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Murder suspect picks locks, escapes from Pasco deputies

Published Jan. 12, 1995|Updated Oct. 3, 2005

Albert Leon Fletcher of Zephyrhills doesn't like to wear leg shackles.

Fletcher, 24, angrily complained to a circuit judge Monday about wearing anything that would bind his legs during his trial this week on charges of armed burglary and grand theft.

Judge Lynn Tepper's response: "You'll wear whatever I tell you to wear."

Shackles.

On Wednesday, Fletcher decided the issue himself just two hours before opening statements in his trial, police say.

Fletcher, who faces the death penalty in a Polk County first-degree murder case yet to reach trial, picked the locks on his shackles and handcuffs while being transported to the county courthouse in a van about 8 a.m. Wednesday.

When an officer opened the van upon their arrival, Fletcher bolted.

Late Wednesday, he was still at large.

Tepper, forced to declare a mistrial in Fletcher's case before the court heard a single witness, later told excused jurors, "As you can see, everything that could go wrong with this case has gone wrong."

It all began with a routine drive from the county jail in Land O'Lakes in a Sheriff's Office van Wednesday morning.

During the drive to Dade City, police say Fletcher somehow picked the lock on shackles chaining together his legs and on handcuffs linking him to four other inmates in the vehicle.

When the van stopped at the courthouse and a deputy opened its back doors shortly after 8 a.m., Fletcher took off, running across U.S. 98 as an officer fired two shots to stop him.

As he ran, the shackles were still partially attached to one leg _ but his other leg was free.

Fletcher, wearing a blue jail uniform with the word "Inmate" emblazoned down one leg, stumbled after the second shot. But police, who say no blood was found at the scene, cannot confirm that he was hit.

"He could have just stumbled," said Sheriff's Office spokesman Jon Powers.

Throughout the day and evening, deputies used dogs and a helicopter to search a 6-square-mile area centered on a small neighborhood along U.S. 98. Up to 30 officers, many toting shotguns, walked the neighborhood and surrounding woods but found no trace of Fletcher.

Harold Sample, executive assistant to Pasco County Sheriff Lee Cannon, said he did not think Fletcher had any family in Dade City. His wife, whose identity was not released by police, lives in Zephyrhills.

Fletcher's record dates to 1985. Police did not know if he had a record of escape attempts.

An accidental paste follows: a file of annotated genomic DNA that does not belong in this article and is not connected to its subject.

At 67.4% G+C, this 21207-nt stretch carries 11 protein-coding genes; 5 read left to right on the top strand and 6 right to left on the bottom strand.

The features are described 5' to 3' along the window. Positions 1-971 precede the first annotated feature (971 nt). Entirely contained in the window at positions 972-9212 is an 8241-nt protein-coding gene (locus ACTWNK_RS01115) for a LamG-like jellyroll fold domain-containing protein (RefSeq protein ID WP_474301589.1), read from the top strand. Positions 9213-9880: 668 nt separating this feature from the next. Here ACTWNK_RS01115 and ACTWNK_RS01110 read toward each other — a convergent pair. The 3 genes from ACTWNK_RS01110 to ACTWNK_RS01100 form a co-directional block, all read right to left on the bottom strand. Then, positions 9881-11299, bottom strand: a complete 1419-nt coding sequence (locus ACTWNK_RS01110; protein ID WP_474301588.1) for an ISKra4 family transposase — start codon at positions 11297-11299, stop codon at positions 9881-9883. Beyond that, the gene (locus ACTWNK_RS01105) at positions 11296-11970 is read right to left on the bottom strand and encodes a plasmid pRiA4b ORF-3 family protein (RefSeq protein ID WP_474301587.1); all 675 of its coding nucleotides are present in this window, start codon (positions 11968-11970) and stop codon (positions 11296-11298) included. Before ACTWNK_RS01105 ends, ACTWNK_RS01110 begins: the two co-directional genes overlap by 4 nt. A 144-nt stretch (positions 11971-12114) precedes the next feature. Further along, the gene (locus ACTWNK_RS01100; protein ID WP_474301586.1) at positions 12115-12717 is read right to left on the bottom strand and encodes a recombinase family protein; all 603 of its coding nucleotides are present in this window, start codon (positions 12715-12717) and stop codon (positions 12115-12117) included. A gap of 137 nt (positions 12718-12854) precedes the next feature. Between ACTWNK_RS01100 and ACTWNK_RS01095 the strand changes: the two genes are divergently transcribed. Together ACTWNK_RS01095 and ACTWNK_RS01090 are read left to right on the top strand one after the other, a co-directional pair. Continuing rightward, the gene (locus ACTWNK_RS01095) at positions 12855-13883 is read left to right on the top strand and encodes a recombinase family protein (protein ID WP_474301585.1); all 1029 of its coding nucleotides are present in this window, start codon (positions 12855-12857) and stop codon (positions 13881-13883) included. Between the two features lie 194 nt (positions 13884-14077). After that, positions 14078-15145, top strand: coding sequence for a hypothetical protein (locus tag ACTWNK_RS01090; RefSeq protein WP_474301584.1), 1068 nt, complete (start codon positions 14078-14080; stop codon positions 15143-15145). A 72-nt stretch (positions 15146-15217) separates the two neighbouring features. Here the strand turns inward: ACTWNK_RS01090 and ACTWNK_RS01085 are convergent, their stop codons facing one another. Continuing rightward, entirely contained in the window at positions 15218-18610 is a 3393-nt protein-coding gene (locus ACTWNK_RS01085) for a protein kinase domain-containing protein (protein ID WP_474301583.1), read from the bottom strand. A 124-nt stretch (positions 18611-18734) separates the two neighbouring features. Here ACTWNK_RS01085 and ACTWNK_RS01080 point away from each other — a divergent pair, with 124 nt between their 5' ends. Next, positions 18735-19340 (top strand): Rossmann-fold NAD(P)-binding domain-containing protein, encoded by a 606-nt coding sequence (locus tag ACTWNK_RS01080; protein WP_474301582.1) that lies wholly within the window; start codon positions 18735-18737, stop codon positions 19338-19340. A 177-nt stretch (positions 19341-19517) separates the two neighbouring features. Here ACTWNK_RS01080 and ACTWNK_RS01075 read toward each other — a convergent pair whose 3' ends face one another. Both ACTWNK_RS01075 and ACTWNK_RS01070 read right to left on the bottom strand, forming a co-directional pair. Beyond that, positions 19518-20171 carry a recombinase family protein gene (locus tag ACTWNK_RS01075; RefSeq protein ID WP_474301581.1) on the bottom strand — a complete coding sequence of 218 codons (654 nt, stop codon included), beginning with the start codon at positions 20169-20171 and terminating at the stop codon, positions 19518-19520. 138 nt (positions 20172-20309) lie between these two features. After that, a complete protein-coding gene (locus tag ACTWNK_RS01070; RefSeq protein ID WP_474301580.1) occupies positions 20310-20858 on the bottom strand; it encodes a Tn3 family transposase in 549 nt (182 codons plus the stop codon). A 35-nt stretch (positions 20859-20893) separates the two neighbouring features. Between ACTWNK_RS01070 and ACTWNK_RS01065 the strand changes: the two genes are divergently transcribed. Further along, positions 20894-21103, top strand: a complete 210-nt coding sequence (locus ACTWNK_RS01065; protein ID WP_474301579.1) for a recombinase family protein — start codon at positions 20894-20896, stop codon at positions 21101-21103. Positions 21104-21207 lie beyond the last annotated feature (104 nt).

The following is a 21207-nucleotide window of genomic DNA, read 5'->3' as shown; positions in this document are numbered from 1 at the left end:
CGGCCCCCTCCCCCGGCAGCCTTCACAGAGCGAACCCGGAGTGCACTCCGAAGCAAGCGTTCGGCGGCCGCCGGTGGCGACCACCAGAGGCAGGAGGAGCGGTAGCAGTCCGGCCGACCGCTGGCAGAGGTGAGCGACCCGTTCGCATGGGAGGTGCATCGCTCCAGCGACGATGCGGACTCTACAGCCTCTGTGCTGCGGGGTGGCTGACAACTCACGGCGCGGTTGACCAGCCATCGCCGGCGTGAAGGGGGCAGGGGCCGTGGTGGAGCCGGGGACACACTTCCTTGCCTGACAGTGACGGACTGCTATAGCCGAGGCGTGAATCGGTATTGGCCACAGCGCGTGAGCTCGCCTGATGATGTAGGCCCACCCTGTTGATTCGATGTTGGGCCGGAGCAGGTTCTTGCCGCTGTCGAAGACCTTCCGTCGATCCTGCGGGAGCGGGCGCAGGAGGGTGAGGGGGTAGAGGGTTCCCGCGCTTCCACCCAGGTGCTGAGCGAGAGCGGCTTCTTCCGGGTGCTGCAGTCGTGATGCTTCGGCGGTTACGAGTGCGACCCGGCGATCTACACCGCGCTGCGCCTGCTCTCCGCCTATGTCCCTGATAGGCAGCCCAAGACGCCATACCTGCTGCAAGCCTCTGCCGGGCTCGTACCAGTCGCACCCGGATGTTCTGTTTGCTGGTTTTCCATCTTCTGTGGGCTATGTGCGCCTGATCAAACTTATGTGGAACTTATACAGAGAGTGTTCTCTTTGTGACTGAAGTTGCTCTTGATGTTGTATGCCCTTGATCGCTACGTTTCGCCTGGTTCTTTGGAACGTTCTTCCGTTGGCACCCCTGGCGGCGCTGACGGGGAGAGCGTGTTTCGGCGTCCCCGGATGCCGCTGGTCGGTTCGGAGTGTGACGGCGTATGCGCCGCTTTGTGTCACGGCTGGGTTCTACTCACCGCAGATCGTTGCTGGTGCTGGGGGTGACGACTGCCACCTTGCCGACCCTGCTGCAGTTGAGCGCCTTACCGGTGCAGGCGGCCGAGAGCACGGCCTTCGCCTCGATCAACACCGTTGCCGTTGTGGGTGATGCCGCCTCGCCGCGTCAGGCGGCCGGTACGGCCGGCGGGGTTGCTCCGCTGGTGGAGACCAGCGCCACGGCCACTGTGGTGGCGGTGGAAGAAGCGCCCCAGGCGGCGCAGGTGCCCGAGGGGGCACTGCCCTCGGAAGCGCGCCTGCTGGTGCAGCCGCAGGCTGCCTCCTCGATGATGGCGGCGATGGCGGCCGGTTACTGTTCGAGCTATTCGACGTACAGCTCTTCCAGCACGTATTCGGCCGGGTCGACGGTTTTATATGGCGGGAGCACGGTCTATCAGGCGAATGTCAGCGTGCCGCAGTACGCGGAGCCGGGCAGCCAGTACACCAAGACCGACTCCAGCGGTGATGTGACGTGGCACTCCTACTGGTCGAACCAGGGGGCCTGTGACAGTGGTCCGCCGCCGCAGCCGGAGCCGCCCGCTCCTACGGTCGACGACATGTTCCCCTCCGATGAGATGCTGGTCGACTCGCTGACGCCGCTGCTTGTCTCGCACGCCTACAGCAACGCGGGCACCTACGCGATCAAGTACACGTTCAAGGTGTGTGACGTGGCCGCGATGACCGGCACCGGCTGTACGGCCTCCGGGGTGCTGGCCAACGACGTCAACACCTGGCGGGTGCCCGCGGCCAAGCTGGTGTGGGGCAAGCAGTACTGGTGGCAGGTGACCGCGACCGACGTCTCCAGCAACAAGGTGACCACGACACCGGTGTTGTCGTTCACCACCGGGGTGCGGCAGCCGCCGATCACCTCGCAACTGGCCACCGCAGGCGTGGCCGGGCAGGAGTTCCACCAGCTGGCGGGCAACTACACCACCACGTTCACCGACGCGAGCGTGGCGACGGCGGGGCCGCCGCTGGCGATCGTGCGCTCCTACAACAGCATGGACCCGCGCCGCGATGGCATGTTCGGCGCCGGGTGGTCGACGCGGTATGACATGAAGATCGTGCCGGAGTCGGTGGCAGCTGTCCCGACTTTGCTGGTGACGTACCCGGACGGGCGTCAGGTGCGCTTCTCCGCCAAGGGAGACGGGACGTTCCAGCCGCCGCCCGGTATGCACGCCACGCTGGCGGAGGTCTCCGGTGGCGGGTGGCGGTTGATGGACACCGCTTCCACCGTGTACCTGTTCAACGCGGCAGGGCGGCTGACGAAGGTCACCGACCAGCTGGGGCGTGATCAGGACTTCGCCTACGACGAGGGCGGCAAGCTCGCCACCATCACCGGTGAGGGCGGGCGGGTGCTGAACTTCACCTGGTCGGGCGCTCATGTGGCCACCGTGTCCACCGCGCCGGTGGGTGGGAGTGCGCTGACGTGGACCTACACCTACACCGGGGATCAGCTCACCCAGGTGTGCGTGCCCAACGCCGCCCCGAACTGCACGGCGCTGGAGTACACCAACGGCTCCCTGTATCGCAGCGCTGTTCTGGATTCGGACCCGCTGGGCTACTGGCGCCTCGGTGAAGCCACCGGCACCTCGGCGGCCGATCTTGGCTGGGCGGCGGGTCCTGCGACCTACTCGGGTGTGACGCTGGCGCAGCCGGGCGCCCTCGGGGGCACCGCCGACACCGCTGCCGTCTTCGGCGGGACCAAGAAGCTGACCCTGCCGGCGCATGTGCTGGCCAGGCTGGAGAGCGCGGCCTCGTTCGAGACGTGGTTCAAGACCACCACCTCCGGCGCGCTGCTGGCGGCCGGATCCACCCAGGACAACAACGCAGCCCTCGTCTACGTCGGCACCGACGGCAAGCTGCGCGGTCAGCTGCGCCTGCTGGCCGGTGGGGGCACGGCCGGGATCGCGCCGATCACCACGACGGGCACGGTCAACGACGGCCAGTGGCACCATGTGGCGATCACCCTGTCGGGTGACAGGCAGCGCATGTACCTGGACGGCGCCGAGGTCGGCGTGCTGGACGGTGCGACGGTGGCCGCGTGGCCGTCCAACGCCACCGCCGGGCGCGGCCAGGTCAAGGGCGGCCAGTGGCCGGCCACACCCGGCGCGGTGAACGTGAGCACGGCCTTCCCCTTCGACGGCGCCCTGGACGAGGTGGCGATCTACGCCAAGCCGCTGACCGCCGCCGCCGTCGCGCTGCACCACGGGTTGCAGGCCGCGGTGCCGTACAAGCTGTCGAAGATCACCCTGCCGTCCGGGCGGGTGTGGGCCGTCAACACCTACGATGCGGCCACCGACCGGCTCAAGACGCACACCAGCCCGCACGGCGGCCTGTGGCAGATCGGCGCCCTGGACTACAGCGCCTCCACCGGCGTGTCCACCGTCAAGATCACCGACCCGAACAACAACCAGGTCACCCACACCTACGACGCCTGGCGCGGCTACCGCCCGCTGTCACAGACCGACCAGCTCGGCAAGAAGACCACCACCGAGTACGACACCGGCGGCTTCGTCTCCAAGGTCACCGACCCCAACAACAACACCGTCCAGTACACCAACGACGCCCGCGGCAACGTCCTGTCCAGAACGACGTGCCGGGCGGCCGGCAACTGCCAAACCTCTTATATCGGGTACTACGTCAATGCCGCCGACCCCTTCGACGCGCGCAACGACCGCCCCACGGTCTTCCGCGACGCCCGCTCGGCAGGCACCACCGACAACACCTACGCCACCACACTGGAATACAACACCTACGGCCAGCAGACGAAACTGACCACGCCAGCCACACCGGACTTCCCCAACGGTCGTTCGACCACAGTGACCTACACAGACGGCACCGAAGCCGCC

In April 1993, Fletcher was arrested with Doug Porter of Lakeland and charged by Lakeland police in the killing of Nelson Medina Oliveras, a Lakeland resident.

Porter, 25, was convicted in the killing and was sentenced to life in prison.

Fletcher, who also faces two counts of armed robbery, aggravated assault, possession of a short-barrelled shotgun and grand theft in the case, faces the death penalty in a trial scheduled to begin in March.

Both men denied pulling the trigger. But Lakeland police say Fletcher was the triggerman.

Police found several items, including weapons, that they say Fletcher had stolen in Pasco County burglaries.

In a separate trial during the summer in Dade City, Fletcher was convicted of armed burglary and several counts of grand theft and sentenced to 17 years based on evidence found by Lakeland police in April.

A second trial based on items found in April was to have begun this week.

The pending murder charge is one reason Judge Tepper refused to allow Fletcher unshackled while in court.

On Monday, when the six-person jury in the case was selected, the judge raised the possibility that a device called a "leg stiffener" could be attached to Fletcher's legs, avoiding shackles.

The device would have prevented him from bending his knees.

But Fletcher told Tepper, "I won't wear no leg stiffener."

After he continued to interrupt Tepper and argue against wearing restraints, Tepper warned him, "Mr. Fletcher, do not interrupt me. If you do, I will have you gagged and I will have you removed from the court. If you say one more thing, I'll hold you in contempt of court."

Then Tepper told Fletcher, "If you behave yourself . . . we'll get along fine."

Police say Fletcher is about 5-feet-11, 170 pounds, with brown, curly hair, blue eyes and a mustache. He also has a tattoo of a Viking on one shoulder.

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